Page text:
With the recently passed debt ceiling deal, there are going to be a lot of news reports talking about how that deal is going to force cuts and reductions in government spending. Everyone one of these stories will be a lie.
Take for example this story today in Nature, discussing the fate of science research under the deal. Here is how they describe what will happen if the Congressional “super-committee” cannot come up with an agreement and across-the-board “cuts” are triggered:
“Then there will be extraordinary pain,” says Michael Lubell, director of public affairs for the American Physical Society in Washington DC. “And it will get worse in 2014.”
The two-stage structure of the debt deal explains both the short-term reprieve and the long-term worry. The first set of agreed cuts, totalling US$917 billion, will be spread over 10 years, but two factors mitigate their effect. First, reductions to defence spending will account for a significant share of the cuts — meaning that other US agencies won’t bear the entire burden. Second, the cuts are heavily loaded forward onto the 2014 fiscal year and beyond, in an apparent effort to shelter the current fragile economy. Only minimal cuts will be implemented in fiscal years 2012 and 2013.
The trouble with this is that it is simply not true. There will be no cuts at all, under any condition, according the debt deal.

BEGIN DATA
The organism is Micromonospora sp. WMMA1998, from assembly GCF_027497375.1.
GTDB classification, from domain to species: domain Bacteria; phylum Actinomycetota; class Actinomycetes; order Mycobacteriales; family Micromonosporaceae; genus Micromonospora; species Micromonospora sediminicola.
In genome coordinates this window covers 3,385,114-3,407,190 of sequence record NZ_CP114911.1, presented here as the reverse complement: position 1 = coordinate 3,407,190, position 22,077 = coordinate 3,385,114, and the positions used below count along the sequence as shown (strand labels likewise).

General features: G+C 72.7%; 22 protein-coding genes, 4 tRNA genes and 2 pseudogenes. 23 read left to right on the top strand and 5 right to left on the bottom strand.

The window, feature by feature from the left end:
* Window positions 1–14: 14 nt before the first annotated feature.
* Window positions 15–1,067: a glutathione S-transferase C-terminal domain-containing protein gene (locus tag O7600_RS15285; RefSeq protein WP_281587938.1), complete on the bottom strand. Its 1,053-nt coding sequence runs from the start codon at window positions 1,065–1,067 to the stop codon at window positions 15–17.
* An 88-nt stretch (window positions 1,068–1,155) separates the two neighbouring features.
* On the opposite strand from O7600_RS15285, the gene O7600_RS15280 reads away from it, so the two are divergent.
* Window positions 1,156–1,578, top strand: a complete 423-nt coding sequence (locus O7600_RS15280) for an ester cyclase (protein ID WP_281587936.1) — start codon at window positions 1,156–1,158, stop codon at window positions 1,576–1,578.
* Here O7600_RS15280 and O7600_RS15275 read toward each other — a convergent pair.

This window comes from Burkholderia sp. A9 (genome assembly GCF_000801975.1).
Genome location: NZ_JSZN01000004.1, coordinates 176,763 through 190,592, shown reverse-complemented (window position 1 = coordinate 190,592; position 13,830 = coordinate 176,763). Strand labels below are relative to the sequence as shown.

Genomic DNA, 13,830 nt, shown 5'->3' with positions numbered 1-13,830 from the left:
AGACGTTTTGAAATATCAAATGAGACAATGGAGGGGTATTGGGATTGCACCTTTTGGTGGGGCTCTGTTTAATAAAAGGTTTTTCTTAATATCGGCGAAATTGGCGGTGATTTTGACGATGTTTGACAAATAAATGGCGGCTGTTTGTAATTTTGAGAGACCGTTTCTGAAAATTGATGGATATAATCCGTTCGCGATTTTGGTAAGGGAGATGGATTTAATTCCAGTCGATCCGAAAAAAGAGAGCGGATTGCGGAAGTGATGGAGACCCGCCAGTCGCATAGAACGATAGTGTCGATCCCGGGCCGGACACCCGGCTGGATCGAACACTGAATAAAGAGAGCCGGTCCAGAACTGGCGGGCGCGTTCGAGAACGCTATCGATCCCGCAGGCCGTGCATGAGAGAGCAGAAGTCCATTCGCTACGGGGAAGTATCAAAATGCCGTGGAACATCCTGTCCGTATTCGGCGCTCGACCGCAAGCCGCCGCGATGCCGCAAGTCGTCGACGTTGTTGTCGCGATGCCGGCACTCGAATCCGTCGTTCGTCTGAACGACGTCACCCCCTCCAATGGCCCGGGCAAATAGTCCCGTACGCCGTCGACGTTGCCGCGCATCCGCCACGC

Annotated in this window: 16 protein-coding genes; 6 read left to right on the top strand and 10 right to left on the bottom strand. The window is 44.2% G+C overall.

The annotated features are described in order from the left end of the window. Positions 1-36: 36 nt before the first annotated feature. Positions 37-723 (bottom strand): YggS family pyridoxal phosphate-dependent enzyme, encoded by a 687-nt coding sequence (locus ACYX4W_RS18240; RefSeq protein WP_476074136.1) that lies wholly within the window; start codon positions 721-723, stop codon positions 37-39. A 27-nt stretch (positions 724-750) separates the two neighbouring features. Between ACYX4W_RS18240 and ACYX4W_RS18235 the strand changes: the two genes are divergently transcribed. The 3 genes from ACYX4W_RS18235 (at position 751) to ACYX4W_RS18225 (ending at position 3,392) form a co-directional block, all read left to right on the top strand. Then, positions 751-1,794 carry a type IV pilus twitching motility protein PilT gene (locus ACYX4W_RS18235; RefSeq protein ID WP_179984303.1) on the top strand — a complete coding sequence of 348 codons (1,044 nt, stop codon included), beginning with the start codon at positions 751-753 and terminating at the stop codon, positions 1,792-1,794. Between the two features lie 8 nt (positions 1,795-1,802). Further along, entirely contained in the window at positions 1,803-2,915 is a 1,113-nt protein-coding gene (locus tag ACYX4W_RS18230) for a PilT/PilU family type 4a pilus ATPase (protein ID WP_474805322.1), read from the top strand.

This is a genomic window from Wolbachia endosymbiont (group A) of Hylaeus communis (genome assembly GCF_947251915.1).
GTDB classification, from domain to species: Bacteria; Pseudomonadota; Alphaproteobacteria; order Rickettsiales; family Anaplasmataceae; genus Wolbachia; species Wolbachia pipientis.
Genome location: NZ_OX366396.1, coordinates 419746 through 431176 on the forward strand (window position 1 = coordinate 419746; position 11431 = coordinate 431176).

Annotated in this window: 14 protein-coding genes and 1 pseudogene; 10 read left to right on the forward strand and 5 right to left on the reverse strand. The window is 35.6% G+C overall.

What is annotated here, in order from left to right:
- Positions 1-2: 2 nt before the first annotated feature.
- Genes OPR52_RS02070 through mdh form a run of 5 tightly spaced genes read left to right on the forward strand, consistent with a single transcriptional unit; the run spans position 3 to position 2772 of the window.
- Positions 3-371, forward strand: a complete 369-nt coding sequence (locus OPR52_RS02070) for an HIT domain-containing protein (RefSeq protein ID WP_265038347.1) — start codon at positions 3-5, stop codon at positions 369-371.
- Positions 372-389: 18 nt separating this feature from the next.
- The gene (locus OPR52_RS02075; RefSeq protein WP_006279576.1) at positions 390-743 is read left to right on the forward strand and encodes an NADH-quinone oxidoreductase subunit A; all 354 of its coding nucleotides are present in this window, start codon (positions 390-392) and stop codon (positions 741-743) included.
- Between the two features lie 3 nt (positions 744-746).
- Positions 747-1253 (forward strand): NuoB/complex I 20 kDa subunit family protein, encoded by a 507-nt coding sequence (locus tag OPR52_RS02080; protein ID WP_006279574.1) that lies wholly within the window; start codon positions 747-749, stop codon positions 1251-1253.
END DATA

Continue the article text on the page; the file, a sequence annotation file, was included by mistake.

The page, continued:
All that is happening is that the rate of increase in spending is going to be slowed by $917 billion dollars over ten years. As an illustration, instead of increasing its spending by let’s say $300 billion a year, the government will only spend an additional $200 billion more each year. Either way, at the end of ten years, the government budget will still be $2 trillion larger and we will be $2 trillion more in debt.
The actual numbers are different, but not significantly so. The bottom line is that these science agencies will end up having more money to spend over the next decade under this debt deal than they have ever had before. To let them get away with calling that “extraordinary pain” is downright laughable.
While I could argue here about the madness of all this spending, I want to instead focus on the willing complicity of Nature and its journalist, Eric Hand, in this fraud. Just because Congress and the executive branch of the federal government want to use the lie of base-line budgeting, where any reductions in budget growth is called a cut, does not require a journalist to do so.
The federal budget is still growing at an out-of-control rate. If the present budget deal doesn’t bring that growth under control, reporters need to say so. Most of all, they need to stop calling these reduced increases in spending “cuts.” It is a lie, and a despicable one at that.
Let me close by embedding this wonderful short video produced by Mary Katherine Ham. Unlike most mainstream journalists, Ham is willing to honestly describe the government way of “cutting spending.”
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